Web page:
KALAMAZOO, Mich.—A champion for understanding cultural diversity in the teaching of writing and a key leader in the creation of Western Michigan University's new general education program, WMU Essential Studies, has been appointed associate dean of the Lee Honors College.
Dr. Staci Perryman-Clark, WMU associate professor of English, will begin her new role at the University Wednesday, Aug. 1. Perryman-Clark has been serving as director of First-Year Writing in the Department of English since 2010 and also serving as associate director of the Office of Faculty Development since 2016.
She replaces Jane Baas, professor of dance, who has been associate dean of the Lee Honors College since 2014 and will retire from WMU Monday, June 30.
As a scholar, Perryman-Clark focuses her activities on creating culturally relevant pedagogies and curricular designs to support all students' expository writing practices. She is a nationally recognized expert on Afrocentric pedagogies in relation to language rights for writing students.
Her writings that discuss Afrocentric and language rights pedagogies have appeared in rhetoric and composition journals such as Composition Studies, Pedagogy, College English, Teaching English in the Two-Year College and The Journal of Teaching Writing, as well as rhetoric and composition's flagship journal, College Composition and Communication.
In addition, she has authored or co-authored articles that have appeared in Composition Forum, Writing Program Administration, and Computers and Composition that explore themes including teaching with technology philosophy statements, opportunities for designing special-topics graduate courses on black women intellectuals, and exploring the intersections between race and gender in writing program administration.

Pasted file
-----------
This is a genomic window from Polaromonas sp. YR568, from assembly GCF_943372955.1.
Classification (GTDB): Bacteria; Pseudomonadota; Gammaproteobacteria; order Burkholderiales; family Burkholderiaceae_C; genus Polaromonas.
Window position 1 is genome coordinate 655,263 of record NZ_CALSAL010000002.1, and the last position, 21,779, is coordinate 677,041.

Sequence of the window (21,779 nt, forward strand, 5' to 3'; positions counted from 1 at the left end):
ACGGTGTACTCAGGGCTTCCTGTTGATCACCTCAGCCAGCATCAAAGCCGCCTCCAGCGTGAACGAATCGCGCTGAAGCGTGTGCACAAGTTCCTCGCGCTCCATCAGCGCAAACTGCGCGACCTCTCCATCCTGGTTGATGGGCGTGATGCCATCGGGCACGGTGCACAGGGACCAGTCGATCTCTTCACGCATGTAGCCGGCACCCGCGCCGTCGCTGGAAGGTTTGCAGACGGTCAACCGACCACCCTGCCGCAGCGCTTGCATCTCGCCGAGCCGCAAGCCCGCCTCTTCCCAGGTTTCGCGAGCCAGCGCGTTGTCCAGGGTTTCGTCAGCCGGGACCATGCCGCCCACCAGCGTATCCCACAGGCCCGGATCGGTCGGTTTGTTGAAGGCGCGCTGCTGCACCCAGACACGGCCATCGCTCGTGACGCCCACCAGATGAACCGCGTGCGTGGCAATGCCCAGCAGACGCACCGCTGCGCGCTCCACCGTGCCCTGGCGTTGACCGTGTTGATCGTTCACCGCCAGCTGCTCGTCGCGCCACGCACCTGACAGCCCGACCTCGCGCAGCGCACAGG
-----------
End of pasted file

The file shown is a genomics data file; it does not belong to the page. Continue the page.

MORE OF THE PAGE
Her article co-written with Collin Craig, "Troubling the Boundaries: (De)Constructing WPA Identities at the Intersections of Race and Gender," has been used as a framework for the Council of Writing Program Administrators Mentor Project.
Perryman-Clark also has collaborated on edited book collections, and she is the author of the 2013 text, "Afrocentric Teacher-Research: Rethinking Appropriateness and Inclusion." The book is a qualitative, empirically based teacher-research study that examines the ways in which both African-American students and all students perform expository writing tasks using an Ebonics-based first-year writing curriculum.
Along with being a prolific writer, Perryman-Clark has served in multiple leadership positions for the Conference on College Composition and Communication and has received national honors from that flagship organization as well as Michigan State University and the Ford Foundation.
She also has been recognized by the WMU College of Arts and Sciences, receiving a Faculty Award for Research and Creative Activities in 2015 and Faculty Achievement Award in Diversity and Inclusion in 2018.
Perryman-Clark earned a bachelor's degree in creative writing and literature from the University of Michigan, a master's degree in English from Eastern Michigan University and a doctoral degree in rhetoric and writing from Michigan State University.
Lee Honors College
The Lee Honors College is among the oldest honors programs in the nation and has a student profile rivaling that of the most elite private colleges in the United States. Members come from all seven of WMU's degree-granting colleges and at some 1,700 undergraduate students, they represent about 9 percent of the University's undergraduate student body.
The college enhances WMU's dynamic academic climate by providing small seminar classes and special mentors and advisors. It also offers added opportunities to travel and conduct research alongside established faculty members as well as to study independently or abroad.
Learn more about the Lee Honors College.
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